Democracy in Asia

July 24, 1998 • Volume 8, Issue 27
Is democracy making gains in Asia?
By Kenneth Jost

Introduction

Students protest in Jakarta, Indonesia, on May 13, 1998, after the deaths of six students in clashes with security police. (Photo Credit: Reuters)
Students protest in Jakarta, Indonesia, on May 13, 1998, after the deaths of six students in clashes with security police. (Photo Credit: Reuters)

Democracy has not fared well in Asia, through history or in recent times. Today, most Asians live under communist governments, military regimes or virtual one-party states. But Asia also includes two big, long-established democracies: India and Japan. And with the fall of Indonesia's autocratic longtime president, Suharto, the world's fourth most populous country could be joining the ranks of democratic nations. But the country's new president, B.J. Habibie, faces a dire economic crisis, and some reformers doubt his commitment to political change. In addition, some Asians continue to debate whether democracy conflicts with Asian values, and U.S. policy-makers are often at odds with interest groups on how best to promote democracy in Asia.

ISSUE TRACKER for Related Reports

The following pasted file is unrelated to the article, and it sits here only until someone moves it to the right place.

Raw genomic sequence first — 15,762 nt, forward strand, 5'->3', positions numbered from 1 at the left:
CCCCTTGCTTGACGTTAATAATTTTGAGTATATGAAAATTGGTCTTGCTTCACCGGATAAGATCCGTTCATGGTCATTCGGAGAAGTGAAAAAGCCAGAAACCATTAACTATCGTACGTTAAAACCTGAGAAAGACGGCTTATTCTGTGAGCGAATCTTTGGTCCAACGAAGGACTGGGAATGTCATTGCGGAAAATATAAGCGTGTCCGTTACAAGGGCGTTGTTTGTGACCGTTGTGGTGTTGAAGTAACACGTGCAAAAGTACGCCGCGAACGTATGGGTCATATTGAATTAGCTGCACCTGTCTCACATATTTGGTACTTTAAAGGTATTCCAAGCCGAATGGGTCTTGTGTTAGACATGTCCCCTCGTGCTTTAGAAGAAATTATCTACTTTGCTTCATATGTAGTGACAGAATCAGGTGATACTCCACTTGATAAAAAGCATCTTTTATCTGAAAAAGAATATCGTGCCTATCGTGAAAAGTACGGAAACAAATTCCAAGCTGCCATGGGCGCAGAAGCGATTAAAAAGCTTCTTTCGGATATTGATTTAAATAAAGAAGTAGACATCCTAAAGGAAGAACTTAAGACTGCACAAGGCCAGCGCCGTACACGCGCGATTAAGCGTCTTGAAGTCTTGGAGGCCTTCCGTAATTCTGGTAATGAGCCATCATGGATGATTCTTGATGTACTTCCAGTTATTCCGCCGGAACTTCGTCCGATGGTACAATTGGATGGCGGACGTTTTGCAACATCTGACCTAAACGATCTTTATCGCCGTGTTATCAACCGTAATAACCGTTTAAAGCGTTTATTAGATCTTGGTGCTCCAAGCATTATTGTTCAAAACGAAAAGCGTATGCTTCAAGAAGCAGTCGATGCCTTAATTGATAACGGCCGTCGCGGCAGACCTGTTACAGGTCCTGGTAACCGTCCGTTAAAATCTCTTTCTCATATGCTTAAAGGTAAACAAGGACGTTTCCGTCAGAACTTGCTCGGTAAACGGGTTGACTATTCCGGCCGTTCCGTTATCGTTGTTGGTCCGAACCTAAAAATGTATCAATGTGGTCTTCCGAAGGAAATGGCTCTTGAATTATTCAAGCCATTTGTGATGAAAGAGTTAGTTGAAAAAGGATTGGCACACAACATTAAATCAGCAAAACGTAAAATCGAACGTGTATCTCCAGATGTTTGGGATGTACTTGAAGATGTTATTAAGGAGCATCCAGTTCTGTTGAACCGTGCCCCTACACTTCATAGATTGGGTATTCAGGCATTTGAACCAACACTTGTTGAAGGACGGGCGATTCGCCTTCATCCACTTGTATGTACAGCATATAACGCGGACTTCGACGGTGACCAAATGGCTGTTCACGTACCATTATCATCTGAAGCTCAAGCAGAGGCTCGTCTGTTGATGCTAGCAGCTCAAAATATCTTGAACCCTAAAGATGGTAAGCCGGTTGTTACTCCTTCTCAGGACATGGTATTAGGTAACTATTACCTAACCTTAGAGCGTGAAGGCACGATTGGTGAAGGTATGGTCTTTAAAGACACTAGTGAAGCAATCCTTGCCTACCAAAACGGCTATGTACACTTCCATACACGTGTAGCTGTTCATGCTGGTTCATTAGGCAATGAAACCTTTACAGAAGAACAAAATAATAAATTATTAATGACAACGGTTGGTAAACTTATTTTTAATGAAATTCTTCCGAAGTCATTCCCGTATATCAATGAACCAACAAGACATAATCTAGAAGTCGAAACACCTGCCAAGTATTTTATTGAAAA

Democracy
Oct. 20, 2017  Democracy Under Stress
Jul. 17, 2012  Myanmar's New Era
Jan. 17, 2012  Emerging Central Asia
Jun. 21, 2011  Peacebuilding
May 03, 2011  Turmoil in the Arab World
Feb. 15, 2011  Sub-Saharan Democracy
Jun. 2010  Democracy in Southeast Asia
Apr. 01, 2005  Exporting Democracy
Jan. 30, 2004  Democracy in the Arab World
Nov. 03, 2000  Democracy in Latin America
Oct. 08, 1999  Democracy in Eastern Europe
Jul. 24, 1998  Democracy in Asia
Aug. 17, 1990  Initiatives: True Democracy or Bad Lawmaking?
Feb. 02, 1990  Free Markets, Free Politics and Growth
Jun. 14, 1967  Greece: Monarchy Vs. Republicanism
Feb. 04, 1959  Revolutionary Ferment and Democratic Processes
BROWSE RELATED TOPICS:
Democratization
Global Issues
Regional Political Affairs: East Asia and the Pacific